The Armada


Armada IV


Thankful was the terrified Medina Sidonia when night fell, giving him a few hours respite; but with morning his dangers and anxieties returned as he found himself between two great perils. On the windward of him was the English fleet. Behind him was that belt of muddy water of the Dutch coast, which, if he struck was lost. With every passing moment the helpless Armada was drawing nearer to those terrible shoals. Suddenly the wind shifted to the east, and the change rescued, at least for the moment, the Spanish galleons on the very brink of destruction.

The English fleet, having lost the advantage of the wind, stood off; and the Spanish admiral, relieved of their presence, assembled his officers to deliberate on the course to be taken. The question to be decided was: Should they return to their anchorage off Calais or go back to Spain by way of the Orkneys? To return to Calais involved a second battle with the English; and were this to take place, the officers were of the opinion that for the Armada, there would be no tomorrow. The alternative of returning to Spain in battered ships, passing without pilots through unknown and dangerous seas, was a solution nearly as formidable; nevertheless, it was the lesser of the two evils to which their choice was limited, and it was the one adopted.

No sooner had the change of wind rescued the Spanish from the destruction which seemed to await them than it shifted once more and, settling in the southwest, blew with ever increasing intensity. The mostly rudderless ships could do nothing but drift before the rising storm into the northern seas. Drake followed them for a day or two without firing a gun, having spent his supply of ammunition; but just the sight of his ships was enough for the terrified Spaniards and they fled.

Spreading the sail to the rising gale, the Armada bore northward. Drake had been uneasy, fearing that the Spaniards might seek refuge in Scotland; but when he saw this danger pass and the Armada speed away toward the shore of Norway, he resolved to return before famine should set in among his crews.

No sooner did Drake turn back from the fleeing foe than the tempest took up the pursuit. Suddenly a furious gale burst out, and the last the English saw of the Armada was the vanishing forms of their retreating galleons as they entered the cloud of storm and became lost in the blackness of the northern night.

Carried on the tempest’s wings around Cape Wrath, they were next launched amid the perils of the Hebrides. The rollers of the Atlantic hoisted them, dashing them against the cliffs or flinging them on the shelving shore. Their crews, too worn with toil and want to swim ashore, were drowned in the surf and littered the beaches with their corpses. The winds drove the survivors farther south until they reached the west coast of Ireland.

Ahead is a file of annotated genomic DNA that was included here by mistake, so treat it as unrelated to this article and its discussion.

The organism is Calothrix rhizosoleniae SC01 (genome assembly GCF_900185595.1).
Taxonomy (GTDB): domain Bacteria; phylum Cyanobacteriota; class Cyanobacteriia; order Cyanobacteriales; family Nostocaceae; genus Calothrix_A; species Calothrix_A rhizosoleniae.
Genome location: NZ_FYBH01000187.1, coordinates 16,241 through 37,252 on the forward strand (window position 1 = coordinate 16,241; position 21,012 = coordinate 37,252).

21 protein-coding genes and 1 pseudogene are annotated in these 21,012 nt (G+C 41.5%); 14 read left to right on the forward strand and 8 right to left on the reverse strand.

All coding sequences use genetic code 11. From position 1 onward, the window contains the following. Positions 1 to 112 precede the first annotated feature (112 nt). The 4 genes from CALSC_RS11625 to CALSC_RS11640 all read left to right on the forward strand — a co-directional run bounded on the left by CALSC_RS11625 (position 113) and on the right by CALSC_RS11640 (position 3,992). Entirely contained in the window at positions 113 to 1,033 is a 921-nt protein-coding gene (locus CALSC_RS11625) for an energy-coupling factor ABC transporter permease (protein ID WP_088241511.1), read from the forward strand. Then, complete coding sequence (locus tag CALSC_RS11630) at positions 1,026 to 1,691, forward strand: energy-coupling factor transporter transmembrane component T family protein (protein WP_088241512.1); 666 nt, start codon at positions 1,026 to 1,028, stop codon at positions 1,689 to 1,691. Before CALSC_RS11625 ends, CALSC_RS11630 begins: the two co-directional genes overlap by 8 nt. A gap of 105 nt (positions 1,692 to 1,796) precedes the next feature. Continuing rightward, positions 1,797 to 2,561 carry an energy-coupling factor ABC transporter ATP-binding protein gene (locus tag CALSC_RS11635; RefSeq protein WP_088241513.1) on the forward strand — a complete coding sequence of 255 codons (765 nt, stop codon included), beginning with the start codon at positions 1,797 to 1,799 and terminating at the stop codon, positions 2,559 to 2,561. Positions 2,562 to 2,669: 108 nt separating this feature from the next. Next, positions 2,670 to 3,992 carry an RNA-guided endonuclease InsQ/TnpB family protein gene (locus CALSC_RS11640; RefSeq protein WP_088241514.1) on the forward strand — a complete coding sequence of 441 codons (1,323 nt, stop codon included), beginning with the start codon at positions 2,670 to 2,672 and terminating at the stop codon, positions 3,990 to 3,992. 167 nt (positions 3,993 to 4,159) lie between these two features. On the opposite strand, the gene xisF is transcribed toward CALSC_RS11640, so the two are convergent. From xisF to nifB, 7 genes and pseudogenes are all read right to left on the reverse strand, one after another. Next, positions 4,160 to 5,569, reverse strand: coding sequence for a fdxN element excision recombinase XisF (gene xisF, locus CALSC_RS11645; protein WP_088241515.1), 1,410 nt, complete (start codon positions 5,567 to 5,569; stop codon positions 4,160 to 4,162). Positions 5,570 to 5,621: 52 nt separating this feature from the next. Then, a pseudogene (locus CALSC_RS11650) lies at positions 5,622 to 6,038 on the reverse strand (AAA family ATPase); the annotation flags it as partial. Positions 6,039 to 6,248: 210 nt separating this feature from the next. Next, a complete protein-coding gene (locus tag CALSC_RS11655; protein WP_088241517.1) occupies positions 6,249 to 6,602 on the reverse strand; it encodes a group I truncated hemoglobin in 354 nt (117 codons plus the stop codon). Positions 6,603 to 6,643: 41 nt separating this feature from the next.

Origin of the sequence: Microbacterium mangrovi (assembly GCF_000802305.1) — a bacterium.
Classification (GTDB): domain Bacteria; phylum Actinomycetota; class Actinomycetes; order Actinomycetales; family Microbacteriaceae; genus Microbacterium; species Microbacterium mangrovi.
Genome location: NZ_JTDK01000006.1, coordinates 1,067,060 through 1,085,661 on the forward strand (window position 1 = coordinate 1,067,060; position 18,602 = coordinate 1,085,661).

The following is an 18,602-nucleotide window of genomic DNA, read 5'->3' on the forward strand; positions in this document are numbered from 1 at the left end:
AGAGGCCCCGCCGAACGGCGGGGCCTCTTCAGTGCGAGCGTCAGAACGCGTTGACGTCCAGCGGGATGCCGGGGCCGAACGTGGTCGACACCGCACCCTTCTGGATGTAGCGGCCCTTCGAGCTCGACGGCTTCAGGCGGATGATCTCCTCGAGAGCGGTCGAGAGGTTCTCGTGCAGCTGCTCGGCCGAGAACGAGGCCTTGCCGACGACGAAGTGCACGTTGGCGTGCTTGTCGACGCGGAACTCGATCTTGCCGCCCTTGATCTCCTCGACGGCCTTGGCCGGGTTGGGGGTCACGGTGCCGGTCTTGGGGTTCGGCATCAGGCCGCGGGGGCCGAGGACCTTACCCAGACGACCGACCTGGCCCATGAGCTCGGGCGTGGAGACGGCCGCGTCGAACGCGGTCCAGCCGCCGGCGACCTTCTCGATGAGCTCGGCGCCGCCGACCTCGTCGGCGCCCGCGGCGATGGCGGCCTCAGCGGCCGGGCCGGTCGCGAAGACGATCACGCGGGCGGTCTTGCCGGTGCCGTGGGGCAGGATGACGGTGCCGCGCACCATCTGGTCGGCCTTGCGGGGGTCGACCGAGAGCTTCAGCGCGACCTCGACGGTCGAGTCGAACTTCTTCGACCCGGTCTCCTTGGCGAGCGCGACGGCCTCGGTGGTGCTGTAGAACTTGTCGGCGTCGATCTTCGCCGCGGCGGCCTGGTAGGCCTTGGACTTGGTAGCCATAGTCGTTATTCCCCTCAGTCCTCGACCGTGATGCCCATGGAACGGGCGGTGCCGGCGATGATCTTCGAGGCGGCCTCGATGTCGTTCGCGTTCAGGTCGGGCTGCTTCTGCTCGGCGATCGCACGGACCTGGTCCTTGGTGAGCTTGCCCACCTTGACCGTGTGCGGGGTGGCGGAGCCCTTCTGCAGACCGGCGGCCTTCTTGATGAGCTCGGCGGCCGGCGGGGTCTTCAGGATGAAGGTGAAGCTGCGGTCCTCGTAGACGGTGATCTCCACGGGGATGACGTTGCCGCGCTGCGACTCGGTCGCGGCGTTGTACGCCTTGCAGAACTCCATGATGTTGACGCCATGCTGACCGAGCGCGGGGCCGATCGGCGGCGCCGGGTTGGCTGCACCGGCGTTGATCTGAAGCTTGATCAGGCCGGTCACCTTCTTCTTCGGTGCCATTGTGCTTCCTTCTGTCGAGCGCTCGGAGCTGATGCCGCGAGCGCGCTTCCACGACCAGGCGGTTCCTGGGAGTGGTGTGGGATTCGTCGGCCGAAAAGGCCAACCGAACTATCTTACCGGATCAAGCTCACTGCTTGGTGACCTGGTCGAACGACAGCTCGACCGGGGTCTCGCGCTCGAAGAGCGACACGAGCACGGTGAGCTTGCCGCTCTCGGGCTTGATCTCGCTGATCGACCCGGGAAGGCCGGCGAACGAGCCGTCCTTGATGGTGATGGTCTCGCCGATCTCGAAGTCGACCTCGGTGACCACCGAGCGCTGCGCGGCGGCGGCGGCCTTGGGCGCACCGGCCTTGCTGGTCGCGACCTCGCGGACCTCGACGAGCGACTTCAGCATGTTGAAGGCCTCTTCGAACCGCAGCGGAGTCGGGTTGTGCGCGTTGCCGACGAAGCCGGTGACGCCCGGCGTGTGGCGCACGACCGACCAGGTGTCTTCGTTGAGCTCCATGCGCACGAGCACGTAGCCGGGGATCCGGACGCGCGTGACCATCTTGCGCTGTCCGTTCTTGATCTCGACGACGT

There came a day’s calm; hunger and thirst were raging on board the ships; their store of water was entirely spent. Seeking to relieve their desperate situation, the Spaniards sent some boats on shore to beg supplies. They prayed piteously, willing to pay any amount of money but were unable to obtain any. The natives knew that the Spaniards had lost the day and should they comfort and assist the enemies of Elizabeth, they would be held answerable.

The storm then returned in all its former violence and raged for eleven days. During that time, galleon after galleon came on shore, scattering its drowned crews by hundreds upon the beach.

The sea was not the only enemy these wretched men had to dread. The Irish, though of the same religion as the Spaniards, were more pitiless than the waves. As the Spaniards crawled through the surf up the beaches, the Irish slaughtered them for the sake of their velvets, their gold brocades, and their rich chains. In addition, prompted by the fear that the Spaniards might be joined by the Irish and lead them in revolt, the English garrisons in Ireland had received orders to execute all who fell into their hands. It was calculated that in the month of September alone, 8,000Spaniards perished between the Giant’s Causeway and Blosket Sound, 1,100 were executed by the government officers, and 3,000 were murdered by the Irish. The rest were drowned. The tragedy, witnessed of old on the shores of the Red Sea, had repeated itself, with wider horrors, on the coast of Ireland.

Galleons left